Dungeonland (PC) Review
Mike Zrimsek / Feb 15th, 2013 No Comments
Dungeonland is an interesting mash-up of hack ‘n slash and strategy genres. On one hand, gamers join up with other players (or computers) to combat waves and waves of enemies, using class-specific abilities to combat their way through each level. On the other hand, Dungeonland is an extremely multiplayer-focused game. To effectively survive through each level, teams really have to work together to combine talents in the most efficient manner. Whether that means using some healing spell or using a fire wall to knock-back enemies off of your allies, teamwork is vital to make your way from level to level.
The graphics in Dungeonland are nothing spectacular. Granted this game was developed using the Unity Engine, which in itself doesn’t exactly lend itself to amazing graphical capabilities, and certainly has never been confused with others, such as the Unreal or Crytek game engines. It’s not to say that gamers haven’t played several Unity games that have actually had pretty decent graphics; Dungeonland was simply not one of them, even holding it to the low standard of Unity developed games.
The player models feel clunky and poorly designed. Sure, each definitely has a “character” that distinguishes them from the other, but in reality they are just poorly made, goofy looking models. Regardless of the fact that they give each class their own flair and character, their design still seems to detract from the game rather than add anything of value to it. While the enemies may be highly varied in color and aesthetic, they too feel overly goofy and detrimental to the game’s overall presentation. Spells and abilities are the only piece of graphical content done in a manner that contribute to the feel of the game in positive manner. Spells just feel good in this game. When casting something, one expects something flashy to come up on the screen, indicating positive action within the game. For instance, when using a chain lighting spell, there were several chains of lighting coursing through entire mobs, providing an extremely satisfying feeling at the end of the fight such that most gamers will recognize that they actually did something effective with their abilities to further their team’s progress.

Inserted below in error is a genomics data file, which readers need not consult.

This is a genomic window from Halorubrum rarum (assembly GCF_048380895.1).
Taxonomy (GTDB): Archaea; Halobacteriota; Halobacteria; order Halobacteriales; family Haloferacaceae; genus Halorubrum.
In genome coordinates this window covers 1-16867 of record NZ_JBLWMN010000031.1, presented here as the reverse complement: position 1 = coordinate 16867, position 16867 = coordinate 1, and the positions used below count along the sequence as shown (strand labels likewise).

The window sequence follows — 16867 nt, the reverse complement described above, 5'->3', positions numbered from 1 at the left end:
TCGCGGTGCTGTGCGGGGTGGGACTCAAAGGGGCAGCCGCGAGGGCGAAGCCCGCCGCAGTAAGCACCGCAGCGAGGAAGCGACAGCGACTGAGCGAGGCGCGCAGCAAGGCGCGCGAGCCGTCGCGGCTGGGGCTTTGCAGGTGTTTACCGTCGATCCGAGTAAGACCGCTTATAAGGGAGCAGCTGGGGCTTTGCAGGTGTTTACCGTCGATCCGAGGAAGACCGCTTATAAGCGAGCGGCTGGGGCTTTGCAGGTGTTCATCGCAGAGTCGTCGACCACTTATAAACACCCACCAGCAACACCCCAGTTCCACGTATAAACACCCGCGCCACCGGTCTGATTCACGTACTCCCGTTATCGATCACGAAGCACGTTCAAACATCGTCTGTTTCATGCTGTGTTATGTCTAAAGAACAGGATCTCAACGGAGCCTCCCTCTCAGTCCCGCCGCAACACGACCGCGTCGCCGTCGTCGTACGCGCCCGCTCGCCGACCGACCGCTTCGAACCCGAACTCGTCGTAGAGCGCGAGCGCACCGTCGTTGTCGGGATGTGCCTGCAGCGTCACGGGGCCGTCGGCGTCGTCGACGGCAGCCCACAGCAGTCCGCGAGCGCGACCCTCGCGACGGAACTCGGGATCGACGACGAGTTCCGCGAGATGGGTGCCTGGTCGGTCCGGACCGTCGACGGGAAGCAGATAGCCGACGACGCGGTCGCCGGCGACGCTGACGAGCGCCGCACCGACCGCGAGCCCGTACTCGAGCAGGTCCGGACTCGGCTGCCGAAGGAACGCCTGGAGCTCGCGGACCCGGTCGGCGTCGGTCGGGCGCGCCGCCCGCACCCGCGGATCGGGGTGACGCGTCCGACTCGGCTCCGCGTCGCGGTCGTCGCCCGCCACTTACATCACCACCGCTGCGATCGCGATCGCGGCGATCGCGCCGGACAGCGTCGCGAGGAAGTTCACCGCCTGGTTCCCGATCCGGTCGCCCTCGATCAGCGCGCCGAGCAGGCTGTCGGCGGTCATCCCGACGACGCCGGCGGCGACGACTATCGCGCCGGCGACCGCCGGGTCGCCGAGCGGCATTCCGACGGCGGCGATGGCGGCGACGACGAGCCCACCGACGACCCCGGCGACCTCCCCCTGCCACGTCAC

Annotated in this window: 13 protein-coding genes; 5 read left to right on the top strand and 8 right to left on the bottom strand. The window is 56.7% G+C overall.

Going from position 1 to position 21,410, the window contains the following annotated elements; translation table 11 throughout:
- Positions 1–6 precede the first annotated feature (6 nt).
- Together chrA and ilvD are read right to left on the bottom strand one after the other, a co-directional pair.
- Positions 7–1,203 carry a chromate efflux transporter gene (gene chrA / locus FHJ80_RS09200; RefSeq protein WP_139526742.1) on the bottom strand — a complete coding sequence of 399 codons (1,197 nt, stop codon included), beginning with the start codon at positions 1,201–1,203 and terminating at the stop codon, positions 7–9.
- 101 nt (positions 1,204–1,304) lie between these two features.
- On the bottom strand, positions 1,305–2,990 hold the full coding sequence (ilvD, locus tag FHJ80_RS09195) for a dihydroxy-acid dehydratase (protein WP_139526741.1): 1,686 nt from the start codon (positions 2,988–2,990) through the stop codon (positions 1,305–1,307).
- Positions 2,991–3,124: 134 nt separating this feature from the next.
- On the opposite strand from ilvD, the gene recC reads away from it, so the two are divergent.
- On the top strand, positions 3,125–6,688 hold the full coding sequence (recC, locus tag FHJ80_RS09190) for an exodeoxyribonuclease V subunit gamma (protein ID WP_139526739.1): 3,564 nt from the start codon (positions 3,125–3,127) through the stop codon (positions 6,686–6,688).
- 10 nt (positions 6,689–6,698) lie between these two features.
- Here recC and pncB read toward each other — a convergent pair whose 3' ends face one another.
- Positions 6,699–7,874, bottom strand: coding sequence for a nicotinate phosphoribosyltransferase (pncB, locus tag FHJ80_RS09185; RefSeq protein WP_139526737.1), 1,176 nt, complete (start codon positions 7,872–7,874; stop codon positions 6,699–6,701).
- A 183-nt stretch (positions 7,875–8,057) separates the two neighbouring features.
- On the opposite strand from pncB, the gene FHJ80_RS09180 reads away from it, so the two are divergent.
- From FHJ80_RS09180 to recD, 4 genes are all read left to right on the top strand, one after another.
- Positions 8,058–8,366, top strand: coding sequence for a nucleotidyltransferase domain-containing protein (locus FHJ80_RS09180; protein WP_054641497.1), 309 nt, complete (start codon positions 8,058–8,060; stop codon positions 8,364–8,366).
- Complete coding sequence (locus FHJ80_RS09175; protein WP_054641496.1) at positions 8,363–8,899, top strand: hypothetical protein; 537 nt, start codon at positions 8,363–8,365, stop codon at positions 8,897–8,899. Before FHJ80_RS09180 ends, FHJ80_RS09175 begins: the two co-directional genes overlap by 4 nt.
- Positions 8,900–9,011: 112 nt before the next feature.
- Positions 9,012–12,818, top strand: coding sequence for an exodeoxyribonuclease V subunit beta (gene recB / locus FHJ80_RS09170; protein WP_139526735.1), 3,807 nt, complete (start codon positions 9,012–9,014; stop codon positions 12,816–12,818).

Given that Dungeonland is supposed to be a kind of carnival spoof with widely over-the-top characters, it seems logical that the game would provide goofy, whimsical music. Fortunately, the audio is one of the best parts of this game. Not only does it fit perfectly with the aesthetics of the game, but it really puts the player in the mindset that the world they are playing in is intentionally crazy and silly. Now, whether the game is crazy and silly is a completely different matter. Suffice it to say that the music does set a good tone for the game, regardless of whether the gameplay can effectively follow up on this. Aside from the music, another strength of Dungeonland is the witty quips the “Dungeon Master” relays to the players through the intercoms.
There isn’t too much innovation when it comes to Dungeonland and the way it plays. Yes, it is extremely focused around multiplayer, but some might find that to be more of a hindrance than helpful. When playing with one other friend and a bot, it was plain to see that the bot wasn’t always as helpful as another human player would have been. With this in mind, when not playing with two other friends, it will be seriously lacking in how effectively one can maneuver through the levels. On top of this, there are also only a few difficulty levels, the easiest of them being “Hard” which, is extremely hard. We had difficulty making it through the first few levels just because the sheer amount of enemies would overwhelm us far before we could even get close to clearing them out.
Dungeonland definitely has the potential to be something extremely fun and enjoyable, but the only way to make this happen is to play with two friends, and avoid the artificial intelligence altogether. The whimsical nature of the game is fun and enjoyable when first diving in, but the charm wears off after a couple hours. The game is extremely repetitive and, because it is extremely difficult right off the bat, can be really frustrating trying to get a feel for the controls and the game in general when you have to constantly worry about being killed. Overall, Dungeonland is underwhelming, but fun if played with some friends. Nevetheless, the game gets old fast because of the steep level of difficulty.
tags: pc , review